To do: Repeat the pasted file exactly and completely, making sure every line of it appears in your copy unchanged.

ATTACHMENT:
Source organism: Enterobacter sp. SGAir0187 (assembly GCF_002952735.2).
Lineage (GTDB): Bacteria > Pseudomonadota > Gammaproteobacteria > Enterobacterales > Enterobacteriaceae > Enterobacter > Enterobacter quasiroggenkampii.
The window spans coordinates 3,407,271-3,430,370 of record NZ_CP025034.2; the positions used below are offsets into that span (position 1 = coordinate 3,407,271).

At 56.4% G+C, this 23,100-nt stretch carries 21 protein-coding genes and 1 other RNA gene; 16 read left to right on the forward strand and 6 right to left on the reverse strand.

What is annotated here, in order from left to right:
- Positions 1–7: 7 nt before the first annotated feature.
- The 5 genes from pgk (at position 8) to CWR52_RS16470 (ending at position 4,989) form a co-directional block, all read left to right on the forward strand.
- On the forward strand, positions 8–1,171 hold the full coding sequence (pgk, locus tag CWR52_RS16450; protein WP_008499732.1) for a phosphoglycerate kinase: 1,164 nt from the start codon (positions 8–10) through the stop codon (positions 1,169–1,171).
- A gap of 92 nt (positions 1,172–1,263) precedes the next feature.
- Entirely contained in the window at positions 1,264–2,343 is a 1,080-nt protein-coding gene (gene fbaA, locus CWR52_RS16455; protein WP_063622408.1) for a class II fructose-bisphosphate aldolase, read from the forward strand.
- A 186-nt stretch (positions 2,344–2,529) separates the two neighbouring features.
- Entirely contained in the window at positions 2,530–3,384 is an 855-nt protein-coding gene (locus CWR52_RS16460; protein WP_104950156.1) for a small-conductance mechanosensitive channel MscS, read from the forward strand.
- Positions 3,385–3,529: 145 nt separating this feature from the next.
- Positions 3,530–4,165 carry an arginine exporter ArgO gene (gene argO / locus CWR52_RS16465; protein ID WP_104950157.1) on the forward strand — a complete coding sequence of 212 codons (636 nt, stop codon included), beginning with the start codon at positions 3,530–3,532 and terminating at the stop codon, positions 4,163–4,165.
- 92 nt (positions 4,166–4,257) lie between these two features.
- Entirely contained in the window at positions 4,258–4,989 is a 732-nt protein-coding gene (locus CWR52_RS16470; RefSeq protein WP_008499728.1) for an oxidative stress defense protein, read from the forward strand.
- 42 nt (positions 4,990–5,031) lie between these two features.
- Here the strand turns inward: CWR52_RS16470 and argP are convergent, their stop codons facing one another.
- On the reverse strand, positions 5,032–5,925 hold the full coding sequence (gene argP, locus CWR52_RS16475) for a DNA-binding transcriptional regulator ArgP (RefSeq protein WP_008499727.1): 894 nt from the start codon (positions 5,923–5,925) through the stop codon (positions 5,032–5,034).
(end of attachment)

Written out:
Source organism: Enterobacter sp. SGAir0187 (assembly GCF_002952735.2).
Lineage (GTDB): Bacteria > Pseudomonadota > Gammaproteobacteria > Enterobacterales > Enterobacteriaceae > Enterobacter > Enterobacter quasiroggenkampii.
The window spans coordinates 3,407,271-3,430,370 of record NZ_CP025034.2; the positions used below are offsets into that span (position 1 = coordinate 3,407,271).

At 56.4% G+C, this 23,100-nt stretch carries 21 protein-coding genes and 1 other RNA gene; 16 read left to right on the forward strand and 6 right to left on the reverse strand.

What is annotated here, in order from left to right:
- Positions 1–7: 7 nt before the first annotated feature.
- The 5 genes from pgk (at position 8) to CWR52_RS16470 (ending at position 4,989) form a co-directional block, all read left to right on the forward strand.
- On the forward strand, positions 8–1,171 hold the full coding sequence (pgk, locus tag CWR52_RS16450; protein WP_008499732.1) for a phosphoglycerate kinase: 1,164 nt from the start codon (positions 8–10) through the stop codon (positions 1,169–1,171).
- A gap of 92 nt (positions 1,172–1,263) precedes the next feature.
- Entirely contained in the window at positions 1,264–2,343 is a 1,080-nt protein-coding gene (gene fbaA, locus CWR52_RS16455; protein WP_063622408.1) for a class II fructose-bisphosphate aldolase, read from the forward strand.
- A 186-nt stretch (positions 2,344–2,529) separates the two neighbouring features.
- Entirely contained in the window at positions 2,530–3,384 is an 855-nt protein-coding gene (locus CWR52_RS16460; protein WP_104950156.1) for a small-conductance mechanosensitive channel MscS, read from the forward strand.
- Positions 3,385–3,529: 145 nt separating this feature from the next.
- Positions 3,530–4,165 carry an arginine exporter ArgO gene (gene argO / locus CWR52_RS16465; protein ID WP_104950157.1) on the forward strand — a complete coding sequence of 212 codons (636 nt, stop codon included), beginning with the start codon at positions 3,530–3,532 and terminating at the stop codon, positions 4,163–4,165.
- 92 nt (positions 4,166–4,257) lie between these two features.
- Entirely contained in the window at positions 4,258–4,989 is a 732-nt protein-coding gene (locus CWR52_RS16470; RefSeq protein WP_008499728.1) for an oxidative stress defense protein, read from the forward strand.
- 42 nt (positions 4,990–5,031) lie between these two features.
- Here the strand turns inward: CWR52_RS16470 and argP are convergent, their stop codons facing one another.
- On the reverse strand, positions 5,032–5,925 hold the full coding sequence (gene argP, locus CWR52_RS16475) for a DNA-binding transcriptional regulator ArgP (RefSeq protein WP_008499727.1): 894 nt from the start codon (positions 5,923–5,925) through the stop codon (positions 5,032–5,034).